-- people in severe pain with festering wounds;
-- a young man, typical of others, with a traumatic crush injury; he was young and strong, but his leg was dead and had to come off;
-- gangrenous limbs removed to save lives;
-- after surgeries, patients can't go home; they have none and need care - to prevent infections, change dressings and control pain;
-- many amputees and the paralyzed need lifelong care, but from where, by whom, and the numbers are so great it's impossible to help everyone;
-- thousands of children have been orphaned;
-- shocked, traumatized people are everywhere;
-- the number of people needing surgery is overwhelming; teams work under makeshift conditions around the clock with inadequate supplies running out as well as enough fuel for refrigerating medicines; and
-- people are dying and will die without essential treatment, and for the seriously ill, survival depends on leaving Haiti for what's not available internally - but Washington is blocking Haitian citizens from leaving, even parents whose children are US citizens; they can go, not their parents.
Two million or more are homeless, living on streets or, if lucky, in tents. Partners in Health, (with 25 years experience providing healthcare to Haitians), estimates 20,000 are dying daily from lack of surgery and essential treatment. The human tragedy is incalculable. Tens of thousands of bodies get dumped in mass graves like garbage.
MSF's Dr. Greg Elder fears:
"The next health risk could include outbreaks of diarrhea, respiratory tract infections, and other diseases among hundreds of thousands of Haitians living in overcrowded camps with poor or nonexistent sanitation."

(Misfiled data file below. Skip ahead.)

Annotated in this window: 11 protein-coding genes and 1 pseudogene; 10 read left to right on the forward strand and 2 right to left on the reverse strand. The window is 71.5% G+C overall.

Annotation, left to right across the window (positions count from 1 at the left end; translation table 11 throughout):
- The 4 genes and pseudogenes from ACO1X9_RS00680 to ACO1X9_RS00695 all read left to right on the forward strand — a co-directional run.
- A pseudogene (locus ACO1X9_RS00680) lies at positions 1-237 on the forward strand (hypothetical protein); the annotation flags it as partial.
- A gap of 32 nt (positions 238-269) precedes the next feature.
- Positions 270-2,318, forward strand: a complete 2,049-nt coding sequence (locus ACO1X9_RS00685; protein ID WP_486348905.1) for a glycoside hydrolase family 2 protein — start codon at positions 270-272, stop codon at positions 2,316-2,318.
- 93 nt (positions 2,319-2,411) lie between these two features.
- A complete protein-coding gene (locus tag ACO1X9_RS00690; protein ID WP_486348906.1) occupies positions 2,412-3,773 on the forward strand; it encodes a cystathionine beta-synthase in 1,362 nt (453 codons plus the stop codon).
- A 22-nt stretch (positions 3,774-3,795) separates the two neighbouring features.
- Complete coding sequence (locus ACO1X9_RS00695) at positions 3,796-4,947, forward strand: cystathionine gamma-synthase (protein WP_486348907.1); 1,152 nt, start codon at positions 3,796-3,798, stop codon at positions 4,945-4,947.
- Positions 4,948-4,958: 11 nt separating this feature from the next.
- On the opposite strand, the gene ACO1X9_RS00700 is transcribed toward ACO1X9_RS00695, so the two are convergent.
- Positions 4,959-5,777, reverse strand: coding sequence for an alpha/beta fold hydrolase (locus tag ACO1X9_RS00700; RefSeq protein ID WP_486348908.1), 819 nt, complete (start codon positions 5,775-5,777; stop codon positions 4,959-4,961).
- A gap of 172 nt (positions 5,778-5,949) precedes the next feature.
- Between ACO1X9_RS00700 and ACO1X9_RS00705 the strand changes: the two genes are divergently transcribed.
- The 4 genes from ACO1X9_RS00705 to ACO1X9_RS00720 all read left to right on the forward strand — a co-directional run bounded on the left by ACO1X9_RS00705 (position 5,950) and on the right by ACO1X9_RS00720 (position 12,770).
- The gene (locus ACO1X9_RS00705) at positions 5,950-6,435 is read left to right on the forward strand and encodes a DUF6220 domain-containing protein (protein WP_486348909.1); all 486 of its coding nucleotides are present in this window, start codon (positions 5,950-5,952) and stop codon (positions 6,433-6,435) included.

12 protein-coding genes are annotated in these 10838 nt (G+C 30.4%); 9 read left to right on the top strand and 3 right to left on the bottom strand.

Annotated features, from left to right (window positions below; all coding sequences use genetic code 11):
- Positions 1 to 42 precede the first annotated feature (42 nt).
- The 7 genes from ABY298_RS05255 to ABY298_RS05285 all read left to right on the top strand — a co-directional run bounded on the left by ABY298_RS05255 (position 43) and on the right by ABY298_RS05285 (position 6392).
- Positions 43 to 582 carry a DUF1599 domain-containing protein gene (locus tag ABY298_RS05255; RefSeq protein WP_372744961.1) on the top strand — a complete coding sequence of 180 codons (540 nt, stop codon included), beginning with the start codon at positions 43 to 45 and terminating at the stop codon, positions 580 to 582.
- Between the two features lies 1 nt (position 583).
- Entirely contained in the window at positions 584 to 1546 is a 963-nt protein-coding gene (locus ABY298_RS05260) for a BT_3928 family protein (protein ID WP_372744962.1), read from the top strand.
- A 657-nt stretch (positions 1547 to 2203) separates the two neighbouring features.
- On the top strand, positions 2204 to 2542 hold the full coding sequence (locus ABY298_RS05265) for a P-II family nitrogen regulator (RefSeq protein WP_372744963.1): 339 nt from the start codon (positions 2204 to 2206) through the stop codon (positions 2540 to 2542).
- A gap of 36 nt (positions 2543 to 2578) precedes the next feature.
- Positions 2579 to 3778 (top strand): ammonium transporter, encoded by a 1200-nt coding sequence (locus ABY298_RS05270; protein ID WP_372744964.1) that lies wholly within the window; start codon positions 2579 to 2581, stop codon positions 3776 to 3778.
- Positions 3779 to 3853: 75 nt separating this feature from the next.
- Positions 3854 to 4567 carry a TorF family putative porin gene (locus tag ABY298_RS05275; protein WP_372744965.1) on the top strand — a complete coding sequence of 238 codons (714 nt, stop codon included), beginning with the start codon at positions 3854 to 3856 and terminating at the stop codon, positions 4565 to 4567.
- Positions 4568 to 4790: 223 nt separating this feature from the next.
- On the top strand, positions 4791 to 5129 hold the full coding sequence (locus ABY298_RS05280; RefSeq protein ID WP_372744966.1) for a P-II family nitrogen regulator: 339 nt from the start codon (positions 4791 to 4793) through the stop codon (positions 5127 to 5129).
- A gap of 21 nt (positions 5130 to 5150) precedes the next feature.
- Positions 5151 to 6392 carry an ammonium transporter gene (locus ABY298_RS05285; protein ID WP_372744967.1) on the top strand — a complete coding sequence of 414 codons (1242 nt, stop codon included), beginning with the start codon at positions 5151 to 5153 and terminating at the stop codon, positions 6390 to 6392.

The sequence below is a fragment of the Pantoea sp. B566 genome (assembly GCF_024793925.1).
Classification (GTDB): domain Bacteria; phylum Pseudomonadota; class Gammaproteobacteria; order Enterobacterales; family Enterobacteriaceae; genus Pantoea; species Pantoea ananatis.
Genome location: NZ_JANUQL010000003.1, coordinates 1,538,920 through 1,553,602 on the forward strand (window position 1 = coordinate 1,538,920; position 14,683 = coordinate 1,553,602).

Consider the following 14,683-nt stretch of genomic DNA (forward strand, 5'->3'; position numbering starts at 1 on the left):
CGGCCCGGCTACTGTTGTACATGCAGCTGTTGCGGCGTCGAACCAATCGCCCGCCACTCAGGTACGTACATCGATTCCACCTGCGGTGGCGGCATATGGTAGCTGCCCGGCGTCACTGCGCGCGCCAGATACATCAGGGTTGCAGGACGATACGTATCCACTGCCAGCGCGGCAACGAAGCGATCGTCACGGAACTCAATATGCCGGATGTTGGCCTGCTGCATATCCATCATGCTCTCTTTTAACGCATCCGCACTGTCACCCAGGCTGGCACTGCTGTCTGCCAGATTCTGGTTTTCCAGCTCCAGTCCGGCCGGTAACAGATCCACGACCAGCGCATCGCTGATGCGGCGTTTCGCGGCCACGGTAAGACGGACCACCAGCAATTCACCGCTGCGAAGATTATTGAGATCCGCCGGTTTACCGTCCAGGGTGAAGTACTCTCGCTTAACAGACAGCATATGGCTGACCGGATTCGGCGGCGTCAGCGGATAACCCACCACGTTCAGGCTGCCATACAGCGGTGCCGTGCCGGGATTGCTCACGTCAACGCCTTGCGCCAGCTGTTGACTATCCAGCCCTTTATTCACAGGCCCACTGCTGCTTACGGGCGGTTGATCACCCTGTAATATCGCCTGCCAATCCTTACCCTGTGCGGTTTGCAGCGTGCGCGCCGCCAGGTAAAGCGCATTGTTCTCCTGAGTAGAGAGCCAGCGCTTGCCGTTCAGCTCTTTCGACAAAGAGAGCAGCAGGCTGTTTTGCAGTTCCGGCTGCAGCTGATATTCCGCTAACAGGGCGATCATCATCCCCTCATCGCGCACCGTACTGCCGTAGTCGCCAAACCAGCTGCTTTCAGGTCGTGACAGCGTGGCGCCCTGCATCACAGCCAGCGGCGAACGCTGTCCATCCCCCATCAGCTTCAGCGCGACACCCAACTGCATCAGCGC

On January 20, even The New York Times reported that:
"....people (are) writhing in pain (in squatter camps around the capital), their injuries bound up by relatives but not yet seen by a doctor eight days after the quake struck. On top of that, the many bodies still in the wreckage increase the risk of diseases spreading, especially, experts say, if there is rain."
The Wall Street Journal reported that Port-au-Prince General Hospital is besieged by over 1,000 patients needing surgery. "....thousands of injured, some grievously, wait outside virtually any hospital or clinic, pleading for treatment."
BBC correspondents said aid arriving by sea is taken to the airport, "where it is piling up and not being distributed to those who need it." As a result, most Haitians are getting little or nothing. An estimated two hundred thousand or more have died. Many more will perish for lack of help.